Part 2 of my review of the National Educational Technology Standards was a reading of the standards for technology-literate teachers, NETS for Teachers. I've been thinking about technology's role in education for years, since the early 1990s, not with the perspective of an educator but as a concerned citizen (just to give some background, I consider myself a social liberal and fiscal conservative, though I always vote in favor of school bond measures, and I don't have children of my own). I've also been using some form of technology in my own area of work, research, and education since the late 1980s and have seen enough examples of how it's been immensely helpful and how it's been extremely unhelpful. I even remember my first experience with a computer in a classroom… a "Trash-80" playing games of the non-educational sort. So I've been immersed and thinking about technology for a long time.
Regarding the NETS for Teachers, I have to reiterate what I said about the NETS for Students. These guidelines are great in principle. But the devil is in the details. NETS breaks up its standards for teachers into 4 profiles corresponding to the "four phases in the typical preparation of a teacher"
- General preparation
- Professional preparation
- Student teaching and internship
- First-year teaching
Currently, I'm in the middle of phase 2, professional preparation. Now, overall, the items listed for each profile is vague. It's purposefully vague, but probably too vague and lacking examples. Let's take the first item under profile 1,
Upon completion of the general preparation component of their program, prospective teachers [should] demonstrate a sound understanding of the nature an operation of technology systems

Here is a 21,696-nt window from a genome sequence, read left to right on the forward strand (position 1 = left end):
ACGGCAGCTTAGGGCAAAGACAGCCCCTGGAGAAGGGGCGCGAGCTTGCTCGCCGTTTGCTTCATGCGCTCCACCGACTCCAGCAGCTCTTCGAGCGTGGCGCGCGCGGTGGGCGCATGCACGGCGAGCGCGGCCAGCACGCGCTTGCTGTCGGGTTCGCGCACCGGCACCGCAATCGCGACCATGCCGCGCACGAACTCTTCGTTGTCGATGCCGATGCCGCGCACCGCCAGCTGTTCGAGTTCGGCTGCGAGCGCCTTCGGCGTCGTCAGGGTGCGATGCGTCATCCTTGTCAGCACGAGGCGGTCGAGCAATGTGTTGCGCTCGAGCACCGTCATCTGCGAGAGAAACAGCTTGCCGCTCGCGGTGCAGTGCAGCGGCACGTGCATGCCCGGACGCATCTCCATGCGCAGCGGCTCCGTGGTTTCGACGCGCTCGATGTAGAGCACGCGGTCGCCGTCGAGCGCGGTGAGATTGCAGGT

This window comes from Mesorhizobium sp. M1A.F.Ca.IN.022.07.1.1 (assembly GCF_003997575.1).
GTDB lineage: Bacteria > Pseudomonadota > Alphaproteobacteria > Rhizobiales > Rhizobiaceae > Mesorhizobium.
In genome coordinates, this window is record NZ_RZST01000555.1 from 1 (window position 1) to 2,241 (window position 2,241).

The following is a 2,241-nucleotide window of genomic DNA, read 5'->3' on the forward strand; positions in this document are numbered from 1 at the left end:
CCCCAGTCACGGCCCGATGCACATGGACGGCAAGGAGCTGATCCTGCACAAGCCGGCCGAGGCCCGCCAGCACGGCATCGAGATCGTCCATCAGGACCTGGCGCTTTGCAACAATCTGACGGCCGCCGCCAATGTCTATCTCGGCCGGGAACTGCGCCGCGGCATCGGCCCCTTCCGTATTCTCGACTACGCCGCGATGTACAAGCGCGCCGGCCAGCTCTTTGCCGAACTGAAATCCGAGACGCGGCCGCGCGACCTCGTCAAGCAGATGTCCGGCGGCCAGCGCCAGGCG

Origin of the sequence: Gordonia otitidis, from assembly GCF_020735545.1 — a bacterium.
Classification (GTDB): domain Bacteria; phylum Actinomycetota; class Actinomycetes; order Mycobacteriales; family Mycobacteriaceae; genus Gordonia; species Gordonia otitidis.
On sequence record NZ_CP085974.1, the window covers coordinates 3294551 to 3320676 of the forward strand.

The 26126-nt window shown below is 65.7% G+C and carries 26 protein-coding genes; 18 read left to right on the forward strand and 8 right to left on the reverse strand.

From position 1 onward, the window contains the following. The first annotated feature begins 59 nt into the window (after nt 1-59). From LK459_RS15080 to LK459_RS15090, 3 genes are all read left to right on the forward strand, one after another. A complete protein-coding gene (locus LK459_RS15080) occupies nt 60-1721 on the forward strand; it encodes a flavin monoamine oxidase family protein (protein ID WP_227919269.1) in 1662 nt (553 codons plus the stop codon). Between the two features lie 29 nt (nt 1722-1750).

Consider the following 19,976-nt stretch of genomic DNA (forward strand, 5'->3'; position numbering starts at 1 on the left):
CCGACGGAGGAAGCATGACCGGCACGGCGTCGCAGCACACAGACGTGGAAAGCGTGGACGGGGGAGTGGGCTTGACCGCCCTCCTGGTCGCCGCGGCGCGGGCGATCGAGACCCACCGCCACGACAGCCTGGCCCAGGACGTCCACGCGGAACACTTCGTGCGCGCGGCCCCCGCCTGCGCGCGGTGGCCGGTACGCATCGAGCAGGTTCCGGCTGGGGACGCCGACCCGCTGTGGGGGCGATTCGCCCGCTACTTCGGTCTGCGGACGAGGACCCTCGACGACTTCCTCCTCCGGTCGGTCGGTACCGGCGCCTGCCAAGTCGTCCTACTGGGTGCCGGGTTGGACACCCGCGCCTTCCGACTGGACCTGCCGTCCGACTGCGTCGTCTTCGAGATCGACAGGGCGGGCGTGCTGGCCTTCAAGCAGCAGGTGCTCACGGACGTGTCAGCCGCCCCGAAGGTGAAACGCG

First of all, this point is grammatically incorrect. Not a good way to begin a set of standards. That aside, what is a "sound understanding"? Does it mean understanding operating system software? Does it mean understanding how to turn on a computer?
I'm also struck by item #15,
Exhibit positive attitudes toward technology uses that support lifelong learning, collaboration, personal pursuits, and productivity.
Gee, that's great. But I think a healthy dose of skepticism and moderation also is an indicator of being technology-literate (both also satisfy item #1 in that knowing when technology is not needed demonstrates a sound understanding of the nature of an operation of technology systems, e.g., is it really worth it to fiddle with the LCD projector to put up a couple of slides when the whiteboard would do?). I'm sorry, but this one reads to me like NETS is trying to push a certain dogma. There are instances where technology is overkill (e.g. "death by Powerpoint") and even detrimental (e.g. watching streaming multimedia of a hike in the woods instead of hiking in the woods).
Now, I don't mean to imply that technology doesn't have a place in education. I think it does. PubMed, Google Scholar, PLoS, are just some examples. But I also don't like the effect of having all this bureaucracy and codification of things, namely, that we've gotten to a point where someone has to create standards. Wasn't technology supposed to make life easier and better? It seems like it's made our lives more rigid in a lot of ways. And believe me, it's also created a lot more work, for me at least, than I was promised it would alleviate. Technology is great. I just wonder if we need to spend so much time and energy thinking about it. I mean, was there a National Educational Mimeograph Standards back in the 1970s? Did we wring our hands about whether the new crop of teachers were filmstrip-literate?